Tag Archives: adl

Organized Jewry Screeches About Jew Privilege

adl_barking_at_betsy_devos

Pictured is a screenshot of this twit from Jonathan Greenblatt, which in turn links an ADL blog post, New Secretary of Education Betsy DeVos: Promises Made, Promises to be Kept.

A search for the language in this twit brought up a more detailed account from a Jerusalem Post op-ed, US Jewish students now protected from anti-Semitic abuse, 17 November 2010:

After a six-year Zionist Organization of America campaign, the Department of Education’s Office for Civil Rights announced an important policy benefiting Jewish students in elementary, secondary and post-secondary schools. In a letter issued on October 26, OCR declared that it will enforce Title VI of the Civil Rights Act of 1964 to protect Jewish students from harassment, intimidation and discrimination at federally funded schools.

This is a breakthrough. Until this announcement, OCR wouldn’t enforce Title VI to protect Jewish students, leaving them without the same civil rights protections that have been afforded to other ethnic and racial groups since Title VI’s enactment in 1964.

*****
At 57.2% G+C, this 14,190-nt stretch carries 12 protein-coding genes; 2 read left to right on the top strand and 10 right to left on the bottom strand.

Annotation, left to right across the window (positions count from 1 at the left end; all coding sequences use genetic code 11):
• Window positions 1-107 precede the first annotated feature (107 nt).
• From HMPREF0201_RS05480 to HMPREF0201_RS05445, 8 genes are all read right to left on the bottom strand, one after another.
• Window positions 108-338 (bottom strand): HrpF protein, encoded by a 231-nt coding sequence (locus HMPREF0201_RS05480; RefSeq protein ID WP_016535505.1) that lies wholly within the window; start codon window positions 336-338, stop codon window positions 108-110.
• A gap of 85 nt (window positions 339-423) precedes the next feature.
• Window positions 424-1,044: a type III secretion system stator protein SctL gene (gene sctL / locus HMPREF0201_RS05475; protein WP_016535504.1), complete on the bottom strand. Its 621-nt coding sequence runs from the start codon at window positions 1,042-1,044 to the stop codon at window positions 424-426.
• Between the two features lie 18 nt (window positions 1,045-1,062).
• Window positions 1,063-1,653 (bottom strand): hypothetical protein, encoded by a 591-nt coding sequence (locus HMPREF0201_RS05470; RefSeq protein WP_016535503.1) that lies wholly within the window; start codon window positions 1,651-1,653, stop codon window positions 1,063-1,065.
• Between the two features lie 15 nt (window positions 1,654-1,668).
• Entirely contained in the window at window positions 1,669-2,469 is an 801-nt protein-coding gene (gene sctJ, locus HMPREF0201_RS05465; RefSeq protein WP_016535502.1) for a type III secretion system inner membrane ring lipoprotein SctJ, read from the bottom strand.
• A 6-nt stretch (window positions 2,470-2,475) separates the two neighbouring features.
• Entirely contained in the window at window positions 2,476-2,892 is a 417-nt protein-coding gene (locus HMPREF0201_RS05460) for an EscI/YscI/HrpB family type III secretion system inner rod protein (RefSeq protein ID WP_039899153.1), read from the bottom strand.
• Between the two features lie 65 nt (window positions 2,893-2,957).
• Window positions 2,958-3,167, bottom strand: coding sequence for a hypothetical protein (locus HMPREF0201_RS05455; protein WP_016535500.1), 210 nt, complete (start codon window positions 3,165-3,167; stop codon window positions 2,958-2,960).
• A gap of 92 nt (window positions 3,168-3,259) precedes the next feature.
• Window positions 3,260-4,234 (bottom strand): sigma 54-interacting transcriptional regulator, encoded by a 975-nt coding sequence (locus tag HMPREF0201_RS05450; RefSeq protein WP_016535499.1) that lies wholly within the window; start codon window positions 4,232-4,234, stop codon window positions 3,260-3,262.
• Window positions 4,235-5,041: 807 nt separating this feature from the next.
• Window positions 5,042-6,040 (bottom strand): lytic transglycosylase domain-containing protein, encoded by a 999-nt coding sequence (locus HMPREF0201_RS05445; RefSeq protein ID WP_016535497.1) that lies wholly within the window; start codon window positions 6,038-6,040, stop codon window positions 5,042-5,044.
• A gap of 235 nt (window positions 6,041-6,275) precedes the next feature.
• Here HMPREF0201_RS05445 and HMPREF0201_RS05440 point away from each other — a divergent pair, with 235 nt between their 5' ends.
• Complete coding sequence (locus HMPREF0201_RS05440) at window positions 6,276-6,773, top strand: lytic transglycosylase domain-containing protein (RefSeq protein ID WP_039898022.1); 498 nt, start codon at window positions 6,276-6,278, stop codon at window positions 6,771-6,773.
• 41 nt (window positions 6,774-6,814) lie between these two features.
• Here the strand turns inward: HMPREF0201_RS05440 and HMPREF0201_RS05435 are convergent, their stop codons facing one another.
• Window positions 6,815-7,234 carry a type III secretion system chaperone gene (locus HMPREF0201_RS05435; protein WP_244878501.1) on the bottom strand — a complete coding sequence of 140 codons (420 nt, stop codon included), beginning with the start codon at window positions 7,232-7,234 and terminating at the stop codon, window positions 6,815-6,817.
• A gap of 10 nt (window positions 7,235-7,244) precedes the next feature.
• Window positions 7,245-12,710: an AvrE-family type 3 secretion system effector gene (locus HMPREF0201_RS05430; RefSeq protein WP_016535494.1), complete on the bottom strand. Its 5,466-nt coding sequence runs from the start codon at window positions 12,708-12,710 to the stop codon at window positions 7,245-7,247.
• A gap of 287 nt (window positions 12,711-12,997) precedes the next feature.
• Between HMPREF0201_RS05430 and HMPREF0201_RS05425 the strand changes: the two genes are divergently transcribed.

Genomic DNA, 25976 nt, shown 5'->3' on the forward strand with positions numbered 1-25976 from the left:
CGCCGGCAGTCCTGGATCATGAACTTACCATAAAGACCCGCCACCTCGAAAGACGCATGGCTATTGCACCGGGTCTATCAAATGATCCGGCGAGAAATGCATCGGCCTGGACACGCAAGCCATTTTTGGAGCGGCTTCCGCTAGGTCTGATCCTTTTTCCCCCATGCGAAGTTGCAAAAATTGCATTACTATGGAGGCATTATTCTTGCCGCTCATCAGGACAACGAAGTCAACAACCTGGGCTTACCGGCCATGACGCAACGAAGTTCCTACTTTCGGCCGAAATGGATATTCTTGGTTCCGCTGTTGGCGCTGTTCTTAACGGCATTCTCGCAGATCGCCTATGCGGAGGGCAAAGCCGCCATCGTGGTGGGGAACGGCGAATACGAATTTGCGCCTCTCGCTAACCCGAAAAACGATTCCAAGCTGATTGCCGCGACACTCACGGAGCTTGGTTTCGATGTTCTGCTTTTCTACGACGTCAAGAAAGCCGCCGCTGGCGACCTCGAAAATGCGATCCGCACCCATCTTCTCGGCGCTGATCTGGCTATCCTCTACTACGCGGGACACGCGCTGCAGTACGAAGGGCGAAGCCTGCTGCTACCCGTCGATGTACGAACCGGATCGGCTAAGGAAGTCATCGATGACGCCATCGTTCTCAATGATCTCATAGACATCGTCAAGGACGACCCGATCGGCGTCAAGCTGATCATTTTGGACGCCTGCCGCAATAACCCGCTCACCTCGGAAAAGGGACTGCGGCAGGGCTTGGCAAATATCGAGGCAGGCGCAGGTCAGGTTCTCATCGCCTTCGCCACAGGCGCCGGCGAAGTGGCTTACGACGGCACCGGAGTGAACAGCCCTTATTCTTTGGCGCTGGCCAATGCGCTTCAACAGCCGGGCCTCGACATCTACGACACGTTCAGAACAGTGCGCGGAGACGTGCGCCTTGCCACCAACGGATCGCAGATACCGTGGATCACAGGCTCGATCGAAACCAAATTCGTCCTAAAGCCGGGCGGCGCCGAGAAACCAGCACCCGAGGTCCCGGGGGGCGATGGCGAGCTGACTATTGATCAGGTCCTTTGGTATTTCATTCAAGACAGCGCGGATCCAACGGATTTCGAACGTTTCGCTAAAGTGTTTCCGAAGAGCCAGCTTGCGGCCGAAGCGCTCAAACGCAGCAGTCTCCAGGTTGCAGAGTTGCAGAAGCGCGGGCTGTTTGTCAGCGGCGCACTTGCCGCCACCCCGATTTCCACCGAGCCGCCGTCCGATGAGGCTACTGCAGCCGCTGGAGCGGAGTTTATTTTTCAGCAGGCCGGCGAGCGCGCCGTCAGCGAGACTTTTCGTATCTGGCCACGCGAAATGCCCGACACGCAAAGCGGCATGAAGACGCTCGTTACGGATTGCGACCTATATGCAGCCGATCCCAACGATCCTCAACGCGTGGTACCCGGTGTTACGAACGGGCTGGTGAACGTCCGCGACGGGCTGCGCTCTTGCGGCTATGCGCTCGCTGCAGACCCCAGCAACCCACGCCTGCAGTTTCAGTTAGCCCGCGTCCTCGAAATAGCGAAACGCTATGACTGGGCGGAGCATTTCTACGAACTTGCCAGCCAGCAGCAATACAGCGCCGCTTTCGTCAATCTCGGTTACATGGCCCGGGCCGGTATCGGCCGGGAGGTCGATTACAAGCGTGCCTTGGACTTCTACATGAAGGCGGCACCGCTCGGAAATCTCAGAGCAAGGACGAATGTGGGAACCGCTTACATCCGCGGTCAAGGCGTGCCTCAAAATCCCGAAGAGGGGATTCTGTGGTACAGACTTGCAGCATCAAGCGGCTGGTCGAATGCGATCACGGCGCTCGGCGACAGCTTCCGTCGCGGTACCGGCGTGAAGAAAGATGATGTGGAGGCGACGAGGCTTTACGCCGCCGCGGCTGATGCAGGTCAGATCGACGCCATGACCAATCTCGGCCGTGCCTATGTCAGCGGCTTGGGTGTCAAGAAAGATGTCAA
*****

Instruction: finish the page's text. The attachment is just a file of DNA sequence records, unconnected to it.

It was OCR’s policy denying Jews the protection of Title VI that largely accounted for the agency’s decision to dismiss the complaint the ZOA filed in 2004 on behalf of Jewish students at the University of California at Irvine. UCI students had been subjected to years of anti-Semitic harassment and intimidation, described in detail in the ZOA’s 11-page complaint to OCR.

One of the authors of that op-ed was quoted saying something similar several years earlier. SPME: New Legal Tools Fight Anti-Semitism, CLJ’s Susan Tuchman Says, The Jewish Chronicle of Pittsburgh, 5 July 2007:

“Campus anti-Semitism is a serious problem,” [director of the Zionist Organization of America's Center for Law and Justice (CLJ), Susan] Tuchman said, “but the good news is there is a legal tool to address it.”

That legal tool is Title VI of the Civil Rights Act of 1964. Thanks in part to the efforts of Tuchman, anti-Semitism can now be challenged under Title VI.